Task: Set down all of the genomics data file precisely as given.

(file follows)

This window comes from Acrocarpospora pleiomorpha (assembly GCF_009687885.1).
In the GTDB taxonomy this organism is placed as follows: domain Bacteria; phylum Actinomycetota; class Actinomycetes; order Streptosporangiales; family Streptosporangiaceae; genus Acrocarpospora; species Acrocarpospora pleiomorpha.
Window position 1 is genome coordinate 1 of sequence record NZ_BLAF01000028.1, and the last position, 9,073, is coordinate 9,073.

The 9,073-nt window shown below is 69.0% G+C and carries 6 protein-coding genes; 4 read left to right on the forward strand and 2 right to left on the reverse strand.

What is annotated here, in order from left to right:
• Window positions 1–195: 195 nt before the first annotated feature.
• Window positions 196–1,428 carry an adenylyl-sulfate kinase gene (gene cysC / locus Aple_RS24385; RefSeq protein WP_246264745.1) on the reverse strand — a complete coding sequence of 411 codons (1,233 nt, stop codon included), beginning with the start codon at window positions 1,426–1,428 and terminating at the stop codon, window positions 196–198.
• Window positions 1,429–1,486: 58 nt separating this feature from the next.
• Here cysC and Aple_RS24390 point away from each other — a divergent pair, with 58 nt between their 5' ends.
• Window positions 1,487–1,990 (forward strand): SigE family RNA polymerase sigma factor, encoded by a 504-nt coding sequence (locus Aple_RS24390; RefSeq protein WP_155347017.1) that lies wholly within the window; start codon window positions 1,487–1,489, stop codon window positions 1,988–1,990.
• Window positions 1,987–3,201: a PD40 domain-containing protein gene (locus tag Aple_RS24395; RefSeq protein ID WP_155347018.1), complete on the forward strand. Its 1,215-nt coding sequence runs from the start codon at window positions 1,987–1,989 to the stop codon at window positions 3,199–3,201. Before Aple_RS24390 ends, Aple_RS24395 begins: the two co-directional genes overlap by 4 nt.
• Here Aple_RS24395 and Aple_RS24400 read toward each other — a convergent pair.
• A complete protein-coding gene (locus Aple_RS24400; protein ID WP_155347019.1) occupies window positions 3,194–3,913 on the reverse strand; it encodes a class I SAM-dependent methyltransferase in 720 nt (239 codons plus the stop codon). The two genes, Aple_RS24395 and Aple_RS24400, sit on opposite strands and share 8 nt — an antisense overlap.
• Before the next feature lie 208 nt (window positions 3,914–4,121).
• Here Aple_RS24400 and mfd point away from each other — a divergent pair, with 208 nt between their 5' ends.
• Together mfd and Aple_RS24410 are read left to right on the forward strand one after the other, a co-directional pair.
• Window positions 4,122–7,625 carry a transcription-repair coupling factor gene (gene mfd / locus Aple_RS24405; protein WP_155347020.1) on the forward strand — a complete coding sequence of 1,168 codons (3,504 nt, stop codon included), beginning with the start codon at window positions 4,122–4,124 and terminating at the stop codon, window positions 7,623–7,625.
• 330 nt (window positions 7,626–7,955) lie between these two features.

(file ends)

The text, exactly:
This window comes from Acrocarpospora pleiomorpha (assembly GCF_009687885.1).
In the GTDB taxonomy this organism is placed as follows: domain Bacteria; phylum Actinomycetota; class Actinomycetes; order Streptosporangiales; family Streptosporangiaceae; genus Acrocarpospora; species Acrocarpospora pleiomorpha.
Window position 1 is genome coordinate 1 of sequence record NZ_BLAF01000028.1, and the last position, 9,073, is coordinate 9,073.

The 9,073-nt window shown below is 69.0% G+C and carries 6 protein-coding genes; 4 read left to right on the forward strand and 2 right to left on the reverse strand.

What is annotated here, in order from left to right:
• Window positions 1–195: 195 nt before the first annotated feature.
• Window positions 196–1,428 carry an adenylyl-sulfate kinase gene (gene cysC / locus Aple_RS24385; RefSeq protein WP_246264745.1) on the reverse strand — a complete coding sequence of 411 codons (1,233 nt, stop codon included), beginning with the start codon at window positions 1,426–1,428 and terminating at the stop codon, window positions 196–198.
• Window positions 1,429–1,486: 58 nt separating this feature from the next.
• Here cysC and Aple_RS24390 point away from each other — a divergent pair, with 58 nt between their 5' ends.
• Window positions 1,487–1,990 (forward strand): SigE family RNA polymerase sigma factor, encoded by a 504-nt coding sequence (locus Aple_RS24390; RefSeq protein WP_155347017.1) that lies wholly within the window; start codon window positions 1,487–1,489, stop codon window positions 1,988–1,990.
• Window positions 1,987–3,201: a PD40 domain-containing protein gene (locus tag Aple_RS24395; RefSeq protein ID WP_155347018.1), complete on the forward strand. Its 1,215-nt coding sequence runs from the start codon at window positions 1,987–1,989 to the stop codon at window positions 3,199–3,201. Before Aple_RS24390 ends, Aple_RS24395 begins: the two co-directional genes overlap by 4 nt.
• Here Aple_RS24395 and Aple_RS24400 read toward each other — a convergent pair.
• A complete protein-coding gene (locus Aple_RS24400; protein ID WP_155347019.1) occupies window positions 3,194–3,913 on the reverse strand; it encodes a class I SAM-dependent methyltransferase in 720 nt (239 codons plus the stop codon). The two genes, Aple_RS24395 and Aple_RS24400, sit on opposite strands and share 8 nt — an antisense overlap.
• Before the next feature lie 208 nt (window positions 3,914–4,121).
• Here Aple_RS24400 and mfd point away from each other — a divergent pair, with 208 nt between their 5' ends.
• Together mfd and Aple_RS24410 are read left to right on the forward strand one after the other, a co-directional pair.
• Window positions 4,122–7,625 carry a transcription-repair coupling factor gene (gene mfd / locus Aple_RS24405; protein WP_155347020.1) on the forward strand — a complete coding sequence of 1,168 codons (3,504 nt, stop codon included), beginning with the start codon at window positions 4,122–4,124 and terminating at the stop codon, window positions 7,623–7,625.
• 330 nt (window positions 7,626–7,955) lie between these two features.